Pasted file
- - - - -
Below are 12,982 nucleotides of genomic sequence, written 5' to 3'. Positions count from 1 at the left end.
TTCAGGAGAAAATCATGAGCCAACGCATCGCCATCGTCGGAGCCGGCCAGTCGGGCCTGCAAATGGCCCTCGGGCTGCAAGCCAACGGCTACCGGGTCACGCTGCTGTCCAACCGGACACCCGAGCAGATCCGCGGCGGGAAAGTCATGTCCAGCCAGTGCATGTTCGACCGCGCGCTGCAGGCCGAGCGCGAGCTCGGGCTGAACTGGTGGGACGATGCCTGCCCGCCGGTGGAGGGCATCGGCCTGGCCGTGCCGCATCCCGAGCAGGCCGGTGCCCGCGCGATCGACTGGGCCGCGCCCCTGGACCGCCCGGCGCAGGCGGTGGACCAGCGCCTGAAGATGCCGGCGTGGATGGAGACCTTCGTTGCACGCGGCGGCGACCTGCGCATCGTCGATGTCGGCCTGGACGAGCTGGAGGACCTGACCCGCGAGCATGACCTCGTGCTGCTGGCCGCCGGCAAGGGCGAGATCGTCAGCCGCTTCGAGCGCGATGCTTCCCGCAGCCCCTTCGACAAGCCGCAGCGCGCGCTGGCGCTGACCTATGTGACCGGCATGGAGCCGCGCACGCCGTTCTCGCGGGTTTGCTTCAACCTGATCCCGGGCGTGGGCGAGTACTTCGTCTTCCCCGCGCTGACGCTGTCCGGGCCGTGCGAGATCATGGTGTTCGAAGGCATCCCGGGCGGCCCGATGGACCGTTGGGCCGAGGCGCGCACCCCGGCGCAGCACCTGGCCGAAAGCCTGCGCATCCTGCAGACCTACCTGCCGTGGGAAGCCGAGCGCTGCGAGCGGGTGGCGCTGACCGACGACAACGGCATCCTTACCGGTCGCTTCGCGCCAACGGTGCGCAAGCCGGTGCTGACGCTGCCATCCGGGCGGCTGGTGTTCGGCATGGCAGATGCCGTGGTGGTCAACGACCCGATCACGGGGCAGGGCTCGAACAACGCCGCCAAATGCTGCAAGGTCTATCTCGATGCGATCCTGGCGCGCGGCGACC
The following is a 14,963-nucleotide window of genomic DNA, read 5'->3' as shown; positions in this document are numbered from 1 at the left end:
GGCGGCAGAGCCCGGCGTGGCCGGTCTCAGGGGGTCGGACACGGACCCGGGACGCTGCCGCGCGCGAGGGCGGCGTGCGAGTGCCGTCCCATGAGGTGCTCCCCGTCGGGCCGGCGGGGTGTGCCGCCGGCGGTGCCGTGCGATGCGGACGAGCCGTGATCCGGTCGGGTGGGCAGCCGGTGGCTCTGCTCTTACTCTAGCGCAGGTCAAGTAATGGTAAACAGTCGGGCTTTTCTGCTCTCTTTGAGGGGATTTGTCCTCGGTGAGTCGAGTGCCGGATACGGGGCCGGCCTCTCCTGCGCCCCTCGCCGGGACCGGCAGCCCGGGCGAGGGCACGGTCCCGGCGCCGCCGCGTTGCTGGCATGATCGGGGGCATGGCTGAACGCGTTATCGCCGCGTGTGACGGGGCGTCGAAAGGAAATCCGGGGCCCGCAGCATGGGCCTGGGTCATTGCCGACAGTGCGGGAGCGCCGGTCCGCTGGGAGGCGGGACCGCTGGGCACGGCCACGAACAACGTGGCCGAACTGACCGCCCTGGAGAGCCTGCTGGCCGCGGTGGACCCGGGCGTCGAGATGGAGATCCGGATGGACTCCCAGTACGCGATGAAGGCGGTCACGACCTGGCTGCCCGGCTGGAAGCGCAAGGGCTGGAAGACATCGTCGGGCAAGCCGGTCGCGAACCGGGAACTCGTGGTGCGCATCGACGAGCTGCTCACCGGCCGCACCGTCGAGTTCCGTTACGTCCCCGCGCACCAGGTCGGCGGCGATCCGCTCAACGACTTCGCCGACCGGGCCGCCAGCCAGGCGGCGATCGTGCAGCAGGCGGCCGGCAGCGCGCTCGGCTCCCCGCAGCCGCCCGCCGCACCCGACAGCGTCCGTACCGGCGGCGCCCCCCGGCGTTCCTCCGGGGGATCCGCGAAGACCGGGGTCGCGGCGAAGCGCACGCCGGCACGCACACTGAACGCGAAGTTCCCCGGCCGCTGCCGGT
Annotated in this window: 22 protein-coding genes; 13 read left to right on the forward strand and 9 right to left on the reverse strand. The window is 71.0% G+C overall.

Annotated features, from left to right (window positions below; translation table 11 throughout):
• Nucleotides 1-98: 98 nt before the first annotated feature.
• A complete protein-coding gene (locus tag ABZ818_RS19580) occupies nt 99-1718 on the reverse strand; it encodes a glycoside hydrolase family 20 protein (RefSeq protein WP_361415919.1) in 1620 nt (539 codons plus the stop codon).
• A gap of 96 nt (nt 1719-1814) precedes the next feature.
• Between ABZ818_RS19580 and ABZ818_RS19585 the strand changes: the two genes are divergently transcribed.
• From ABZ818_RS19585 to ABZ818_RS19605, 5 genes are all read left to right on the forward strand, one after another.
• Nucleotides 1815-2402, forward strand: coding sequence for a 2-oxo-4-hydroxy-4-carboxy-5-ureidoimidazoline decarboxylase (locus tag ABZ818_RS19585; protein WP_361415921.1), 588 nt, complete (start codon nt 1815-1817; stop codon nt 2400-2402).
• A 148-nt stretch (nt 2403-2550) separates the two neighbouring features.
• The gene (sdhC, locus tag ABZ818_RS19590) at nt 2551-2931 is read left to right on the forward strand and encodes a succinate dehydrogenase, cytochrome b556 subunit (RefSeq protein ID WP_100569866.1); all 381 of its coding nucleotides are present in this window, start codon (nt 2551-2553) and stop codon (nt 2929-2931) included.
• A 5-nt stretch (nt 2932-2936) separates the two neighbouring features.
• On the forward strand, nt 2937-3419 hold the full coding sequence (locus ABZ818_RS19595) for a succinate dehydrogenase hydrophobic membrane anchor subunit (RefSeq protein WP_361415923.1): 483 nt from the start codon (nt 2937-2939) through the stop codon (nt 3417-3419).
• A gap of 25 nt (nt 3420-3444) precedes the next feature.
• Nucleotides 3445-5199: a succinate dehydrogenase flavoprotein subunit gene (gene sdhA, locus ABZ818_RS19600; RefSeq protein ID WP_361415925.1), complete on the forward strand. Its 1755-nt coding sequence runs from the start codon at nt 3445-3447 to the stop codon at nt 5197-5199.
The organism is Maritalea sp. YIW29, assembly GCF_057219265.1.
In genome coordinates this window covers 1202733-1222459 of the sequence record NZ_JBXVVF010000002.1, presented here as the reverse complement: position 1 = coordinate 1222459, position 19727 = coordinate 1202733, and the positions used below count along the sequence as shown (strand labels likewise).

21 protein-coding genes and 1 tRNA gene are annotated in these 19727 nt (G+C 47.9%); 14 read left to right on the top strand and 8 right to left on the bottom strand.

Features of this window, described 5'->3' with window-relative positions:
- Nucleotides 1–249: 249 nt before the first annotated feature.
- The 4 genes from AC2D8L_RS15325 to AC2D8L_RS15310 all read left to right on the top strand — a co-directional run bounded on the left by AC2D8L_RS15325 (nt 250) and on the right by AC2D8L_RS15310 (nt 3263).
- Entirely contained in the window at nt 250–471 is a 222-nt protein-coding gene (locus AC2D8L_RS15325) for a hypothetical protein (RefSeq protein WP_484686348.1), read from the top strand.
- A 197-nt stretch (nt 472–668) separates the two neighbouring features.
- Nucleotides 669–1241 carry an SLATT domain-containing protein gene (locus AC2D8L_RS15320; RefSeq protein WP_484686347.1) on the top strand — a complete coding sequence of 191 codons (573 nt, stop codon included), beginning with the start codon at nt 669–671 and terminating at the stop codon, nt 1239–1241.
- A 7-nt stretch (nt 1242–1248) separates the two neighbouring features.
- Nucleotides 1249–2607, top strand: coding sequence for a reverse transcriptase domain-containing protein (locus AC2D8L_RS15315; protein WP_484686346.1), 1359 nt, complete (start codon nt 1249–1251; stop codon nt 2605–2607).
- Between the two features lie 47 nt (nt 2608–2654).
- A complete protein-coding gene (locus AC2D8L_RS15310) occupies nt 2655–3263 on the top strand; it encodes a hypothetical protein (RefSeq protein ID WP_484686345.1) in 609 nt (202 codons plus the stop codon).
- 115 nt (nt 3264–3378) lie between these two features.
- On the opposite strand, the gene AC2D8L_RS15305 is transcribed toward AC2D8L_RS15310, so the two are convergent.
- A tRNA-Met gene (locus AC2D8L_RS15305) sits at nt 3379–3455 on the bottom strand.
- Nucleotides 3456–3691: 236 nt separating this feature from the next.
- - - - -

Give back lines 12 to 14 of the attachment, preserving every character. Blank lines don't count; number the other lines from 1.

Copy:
• Nucleotides 1815-2402, forward strand: coding sequence for a 2-oxo-4-hydroxy-4-carboxy-5-ureidoimidazoline decarboxylase (locus tag ABZ818_RS19585; protein WP_361415921.1), 588 nt, complete (start codon nt 1815-1817; stop codon nt 2400-2402).
• A 148-nt stretch (nt 2403-2550) separates the two neighbouring features.
• The gene (sdhC, locus tag ABZ818_RS19590) at nt 2551-2931 is read left to right on the forward strand and encodes a succinate dehydrogenase, cytochrome b556 subunit (RefSeq protein ID WP_100569866.1); all 381 of its coding nucleotides are present in this window, start codon (nt 2551-2553) and stop codon (nt 2929-2931) included.